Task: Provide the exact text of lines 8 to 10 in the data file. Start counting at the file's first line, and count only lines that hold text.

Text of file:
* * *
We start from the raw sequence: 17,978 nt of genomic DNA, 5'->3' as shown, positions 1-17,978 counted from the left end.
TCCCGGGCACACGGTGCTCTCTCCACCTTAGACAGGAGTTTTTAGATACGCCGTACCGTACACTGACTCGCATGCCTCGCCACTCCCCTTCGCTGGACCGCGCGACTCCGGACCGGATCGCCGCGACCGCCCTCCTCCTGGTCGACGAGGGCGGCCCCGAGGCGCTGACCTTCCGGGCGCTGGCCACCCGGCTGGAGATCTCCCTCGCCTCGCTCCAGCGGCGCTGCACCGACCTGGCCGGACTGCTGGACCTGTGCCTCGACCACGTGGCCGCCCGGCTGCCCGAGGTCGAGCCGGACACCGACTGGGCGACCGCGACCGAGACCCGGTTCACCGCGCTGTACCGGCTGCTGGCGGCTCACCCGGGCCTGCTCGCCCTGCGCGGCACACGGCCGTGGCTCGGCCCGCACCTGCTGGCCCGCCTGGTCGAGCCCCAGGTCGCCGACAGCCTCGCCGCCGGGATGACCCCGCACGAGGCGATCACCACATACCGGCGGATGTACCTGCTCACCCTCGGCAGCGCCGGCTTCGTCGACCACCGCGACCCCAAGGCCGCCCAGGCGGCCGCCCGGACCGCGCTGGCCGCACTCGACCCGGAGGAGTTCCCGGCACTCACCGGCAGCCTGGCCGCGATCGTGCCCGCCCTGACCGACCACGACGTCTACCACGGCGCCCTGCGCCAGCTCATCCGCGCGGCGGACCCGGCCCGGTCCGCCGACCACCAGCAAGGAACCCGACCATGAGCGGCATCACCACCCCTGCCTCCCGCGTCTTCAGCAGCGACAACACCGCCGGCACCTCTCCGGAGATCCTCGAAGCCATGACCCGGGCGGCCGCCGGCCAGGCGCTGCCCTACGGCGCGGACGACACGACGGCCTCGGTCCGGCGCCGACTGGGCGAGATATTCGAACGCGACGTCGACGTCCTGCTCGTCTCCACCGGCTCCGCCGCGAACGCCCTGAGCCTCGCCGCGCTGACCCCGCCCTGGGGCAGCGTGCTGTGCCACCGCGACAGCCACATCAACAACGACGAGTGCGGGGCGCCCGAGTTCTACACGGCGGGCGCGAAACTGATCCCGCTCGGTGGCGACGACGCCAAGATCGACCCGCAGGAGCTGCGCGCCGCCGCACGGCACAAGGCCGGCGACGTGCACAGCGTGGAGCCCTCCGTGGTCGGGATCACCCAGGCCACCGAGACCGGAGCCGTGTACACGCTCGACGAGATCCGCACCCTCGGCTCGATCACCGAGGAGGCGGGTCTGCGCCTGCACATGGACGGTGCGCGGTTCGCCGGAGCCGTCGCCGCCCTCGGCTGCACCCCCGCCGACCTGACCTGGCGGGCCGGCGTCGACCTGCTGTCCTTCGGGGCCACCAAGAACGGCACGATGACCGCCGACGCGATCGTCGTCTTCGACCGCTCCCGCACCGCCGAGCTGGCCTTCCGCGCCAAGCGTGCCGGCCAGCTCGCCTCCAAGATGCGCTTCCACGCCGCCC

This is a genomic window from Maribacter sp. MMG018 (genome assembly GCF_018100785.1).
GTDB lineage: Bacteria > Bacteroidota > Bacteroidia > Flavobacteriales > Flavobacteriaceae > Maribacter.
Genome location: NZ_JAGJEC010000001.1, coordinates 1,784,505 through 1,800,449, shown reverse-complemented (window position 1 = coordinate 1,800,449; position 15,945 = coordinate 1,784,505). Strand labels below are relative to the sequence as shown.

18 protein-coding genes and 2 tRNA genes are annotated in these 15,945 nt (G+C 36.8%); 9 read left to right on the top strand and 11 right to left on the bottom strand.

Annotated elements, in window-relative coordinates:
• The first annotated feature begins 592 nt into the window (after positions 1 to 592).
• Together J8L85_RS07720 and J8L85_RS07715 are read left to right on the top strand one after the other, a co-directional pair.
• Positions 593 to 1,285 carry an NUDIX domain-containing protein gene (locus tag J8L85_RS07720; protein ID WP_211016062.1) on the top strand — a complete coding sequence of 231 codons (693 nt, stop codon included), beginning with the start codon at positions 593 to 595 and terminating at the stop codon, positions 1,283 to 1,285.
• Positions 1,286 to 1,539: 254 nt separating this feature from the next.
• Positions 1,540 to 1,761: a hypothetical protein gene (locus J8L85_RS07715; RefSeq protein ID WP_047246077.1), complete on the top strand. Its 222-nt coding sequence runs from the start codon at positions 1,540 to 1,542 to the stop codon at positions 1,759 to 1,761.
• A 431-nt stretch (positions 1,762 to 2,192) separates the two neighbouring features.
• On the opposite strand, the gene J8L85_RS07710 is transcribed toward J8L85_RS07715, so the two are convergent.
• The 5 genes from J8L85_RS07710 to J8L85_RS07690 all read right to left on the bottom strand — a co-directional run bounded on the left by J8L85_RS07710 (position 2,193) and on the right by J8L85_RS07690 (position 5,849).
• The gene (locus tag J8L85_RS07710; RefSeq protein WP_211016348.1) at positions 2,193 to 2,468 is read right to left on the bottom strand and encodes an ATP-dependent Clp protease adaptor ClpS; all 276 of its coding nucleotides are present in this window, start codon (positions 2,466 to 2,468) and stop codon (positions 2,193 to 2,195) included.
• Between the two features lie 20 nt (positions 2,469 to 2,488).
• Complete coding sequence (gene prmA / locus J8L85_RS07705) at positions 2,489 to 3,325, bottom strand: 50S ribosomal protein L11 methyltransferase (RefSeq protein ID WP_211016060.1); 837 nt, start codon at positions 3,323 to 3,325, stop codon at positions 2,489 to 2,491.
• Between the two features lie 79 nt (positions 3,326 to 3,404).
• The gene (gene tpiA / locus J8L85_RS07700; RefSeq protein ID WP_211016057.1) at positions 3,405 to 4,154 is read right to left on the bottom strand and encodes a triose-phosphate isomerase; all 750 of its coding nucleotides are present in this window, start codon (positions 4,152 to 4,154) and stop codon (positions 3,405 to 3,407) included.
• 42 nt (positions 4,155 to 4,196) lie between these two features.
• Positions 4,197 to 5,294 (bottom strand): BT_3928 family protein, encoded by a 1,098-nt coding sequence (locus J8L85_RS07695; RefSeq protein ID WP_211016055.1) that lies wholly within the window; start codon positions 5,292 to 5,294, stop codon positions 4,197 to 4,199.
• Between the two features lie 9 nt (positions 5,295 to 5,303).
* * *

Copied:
• The first annotated feature begins 592 nt into the window (after positions 1 to 592).
• Together J8L85_RS07720 and J8L85_RS07715 are read left to right on the top strand one after the other, a co-directional pair.
• Positions 593 to 1,285 carry an NUDIX domain-containing protein gene (locus tag J8L85_RS07720; protein ID WP_211016062.1) on the top strand — a complete coding sequence of 231 codons (693 nt, stop codon included), beginning with the start codon at positions 593 to 595 and terminating at the stop codon, positions 1,283 to 1,285.